Gut Check: Autopsy Shows Mummified Kestrel Was Fed to Death
A new study suggests that ancient Egyptians may have been the first to captive-breed—and force-feed—birds.
How many animal sacrifices does it take to stay on a god’s good side? When it comes to the Egyptian sun deity Ra, that number seems to have been in the thousands. A new study published in the Journal of Archaeological Science reveals that to meet a massive demand for mummified raptors, ancient Egyptians may have bred kestrels and then forced the birds to gorge themselves to death.
Animal mummification was a common practice in Egypt from 600 BC to AD 250. To pay homage to their gods, Egyptians would kill and mummify animals that corresponded to the gods’ avatar species—kestrels, for example, for the falcon-headed Ra. This was most likely the fate of SACHM 2575, a Eurasian Kestrel from the Iziko Museums of South Africa that the researchers autopsied.
Using CT imaging, scientists from Egypt, South Africa, and Germany performed a virtual autopsy of the mummified young kestrel. Unlike most other tributes, this bird’s insides weren’t removed during the mummification process, giving scientists a peek at the preserved contents of its stomach. The X-ray images show fragments of several house mice—bones, fur, numerous teeth—as well as the remains of a sparrow, all of which were consumed within the same day. Part of a mouse’s tail was also found stuck in the kestrel’s esophagus, indicating that the bird died of suffocation. Based on these clues, and on kestrel feeding habits, scientists think it’s likely that the bird’s final, fatal meal was a case of forced gluttony.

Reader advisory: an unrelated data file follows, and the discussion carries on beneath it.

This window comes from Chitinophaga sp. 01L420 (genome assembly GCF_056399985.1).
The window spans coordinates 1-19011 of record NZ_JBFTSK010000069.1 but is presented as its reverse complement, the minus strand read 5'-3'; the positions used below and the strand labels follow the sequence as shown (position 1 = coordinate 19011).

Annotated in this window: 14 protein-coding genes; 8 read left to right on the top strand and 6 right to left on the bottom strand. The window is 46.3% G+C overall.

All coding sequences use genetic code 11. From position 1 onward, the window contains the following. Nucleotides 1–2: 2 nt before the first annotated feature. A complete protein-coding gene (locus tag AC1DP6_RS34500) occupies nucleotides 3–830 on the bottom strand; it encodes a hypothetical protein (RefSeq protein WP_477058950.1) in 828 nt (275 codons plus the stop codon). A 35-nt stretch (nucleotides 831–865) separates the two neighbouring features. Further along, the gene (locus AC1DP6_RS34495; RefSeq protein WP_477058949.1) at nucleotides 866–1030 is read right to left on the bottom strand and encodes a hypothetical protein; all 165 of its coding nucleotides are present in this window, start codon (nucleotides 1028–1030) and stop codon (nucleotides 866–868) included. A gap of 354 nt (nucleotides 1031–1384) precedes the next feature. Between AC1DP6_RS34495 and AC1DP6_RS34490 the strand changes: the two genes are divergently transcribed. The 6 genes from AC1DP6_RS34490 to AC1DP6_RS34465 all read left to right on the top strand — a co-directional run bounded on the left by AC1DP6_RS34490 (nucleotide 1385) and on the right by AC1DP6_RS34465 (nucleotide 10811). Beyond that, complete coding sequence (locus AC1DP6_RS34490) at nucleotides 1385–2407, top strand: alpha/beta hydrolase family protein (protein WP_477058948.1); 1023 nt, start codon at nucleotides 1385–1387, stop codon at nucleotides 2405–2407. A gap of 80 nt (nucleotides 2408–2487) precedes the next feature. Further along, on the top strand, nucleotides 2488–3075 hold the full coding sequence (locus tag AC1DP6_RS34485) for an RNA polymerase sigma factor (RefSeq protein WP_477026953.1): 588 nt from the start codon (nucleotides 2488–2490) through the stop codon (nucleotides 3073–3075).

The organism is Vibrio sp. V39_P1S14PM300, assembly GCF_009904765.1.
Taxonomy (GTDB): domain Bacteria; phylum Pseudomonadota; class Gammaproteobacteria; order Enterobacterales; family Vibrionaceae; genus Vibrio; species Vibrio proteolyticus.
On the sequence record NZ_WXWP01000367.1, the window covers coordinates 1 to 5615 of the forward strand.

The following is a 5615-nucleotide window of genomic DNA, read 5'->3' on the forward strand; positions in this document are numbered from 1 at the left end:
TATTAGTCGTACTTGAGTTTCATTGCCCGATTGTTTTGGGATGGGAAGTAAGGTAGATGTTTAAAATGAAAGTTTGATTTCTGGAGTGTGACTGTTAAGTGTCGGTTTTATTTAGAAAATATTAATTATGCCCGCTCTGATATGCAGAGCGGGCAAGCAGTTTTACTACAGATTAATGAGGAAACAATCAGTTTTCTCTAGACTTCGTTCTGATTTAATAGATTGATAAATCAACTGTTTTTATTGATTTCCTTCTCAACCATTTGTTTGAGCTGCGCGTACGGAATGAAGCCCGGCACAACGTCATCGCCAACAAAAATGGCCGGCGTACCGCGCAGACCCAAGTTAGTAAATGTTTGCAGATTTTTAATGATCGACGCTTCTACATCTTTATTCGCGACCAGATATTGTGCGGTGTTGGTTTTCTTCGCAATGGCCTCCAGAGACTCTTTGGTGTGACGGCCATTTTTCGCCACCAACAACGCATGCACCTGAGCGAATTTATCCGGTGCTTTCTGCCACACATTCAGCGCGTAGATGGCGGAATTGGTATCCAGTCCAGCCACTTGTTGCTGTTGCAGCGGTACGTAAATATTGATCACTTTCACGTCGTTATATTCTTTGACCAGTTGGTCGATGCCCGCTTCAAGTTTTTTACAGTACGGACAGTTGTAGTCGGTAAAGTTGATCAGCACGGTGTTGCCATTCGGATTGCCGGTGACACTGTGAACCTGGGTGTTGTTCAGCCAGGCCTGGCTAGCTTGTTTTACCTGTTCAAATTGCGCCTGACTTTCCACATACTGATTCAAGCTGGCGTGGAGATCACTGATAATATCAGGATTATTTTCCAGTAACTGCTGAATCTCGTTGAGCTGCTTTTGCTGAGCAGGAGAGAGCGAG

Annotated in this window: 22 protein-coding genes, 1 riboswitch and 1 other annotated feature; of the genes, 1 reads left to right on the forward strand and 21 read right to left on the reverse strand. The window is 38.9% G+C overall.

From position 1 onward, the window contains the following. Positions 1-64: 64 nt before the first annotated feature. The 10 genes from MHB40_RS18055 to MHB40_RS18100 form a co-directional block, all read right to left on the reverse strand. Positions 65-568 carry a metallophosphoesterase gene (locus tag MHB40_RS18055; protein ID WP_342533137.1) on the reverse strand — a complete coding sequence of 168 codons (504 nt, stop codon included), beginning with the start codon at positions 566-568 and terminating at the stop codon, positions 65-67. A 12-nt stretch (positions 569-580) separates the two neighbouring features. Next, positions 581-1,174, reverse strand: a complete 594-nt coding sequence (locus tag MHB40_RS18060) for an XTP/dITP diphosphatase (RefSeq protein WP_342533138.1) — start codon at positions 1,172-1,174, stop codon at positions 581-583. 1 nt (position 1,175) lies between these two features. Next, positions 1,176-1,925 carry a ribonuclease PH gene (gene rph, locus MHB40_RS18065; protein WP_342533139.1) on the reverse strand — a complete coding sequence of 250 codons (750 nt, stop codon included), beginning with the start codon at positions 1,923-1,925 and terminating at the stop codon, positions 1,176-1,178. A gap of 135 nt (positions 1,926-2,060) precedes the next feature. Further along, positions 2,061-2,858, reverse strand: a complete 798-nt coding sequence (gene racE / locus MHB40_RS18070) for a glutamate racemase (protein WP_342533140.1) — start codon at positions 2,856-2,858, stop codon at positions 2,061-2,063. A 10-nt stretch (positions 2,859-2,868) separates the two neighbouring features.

“This animal was fed far beyond its inclination and capacity,” says Salima Ikram, professor of Egyptology at the American University of Cairo and lead author of the study, “something that would be unlikely if this were a captured wild bird.”
To expedite their sacrificial rituals, ancient Egyptians often killed different animals, including birds and cattle, by various means, such as strangling or beating them. In the case of SACHM 2575, based on the contents of the bird’s stomach, force-feeding seems to have been the chosen method.
Normally kestrels take about 10 hours to digest their food; as part of that process, they regurgitate pellets that contain large bones, fur, or other indigestible bits. But SACHM 2575 clearly never got a chance. At the time of death, the kestrel had already finished digesting one or two of the mice, and at least some of the sparrow, but it had not yet regurgitated a pellet. Therefore, the researchers concluded, the unfortunate bird was already more than full when it consumed—and choked on—the final mouse.
SACHM 2575 is not the first kestrel to be scanned by Ikram and her team (though it’s the first with intestinal evidence), nor will it be the last. “It seems that the Egyptians had established some sort of controlled breeding and rearing program for these creatures,” says Ikram, “and the fact that hundreds and thousands of raptor mummies have been found supports this idea.” She and her fellow researchers are now planning to examine other mummified specimens to further explore this potential breeding network. In doing so, they hope to shed more light on the ancient Egyptians’ connection to nature and to other higher powers.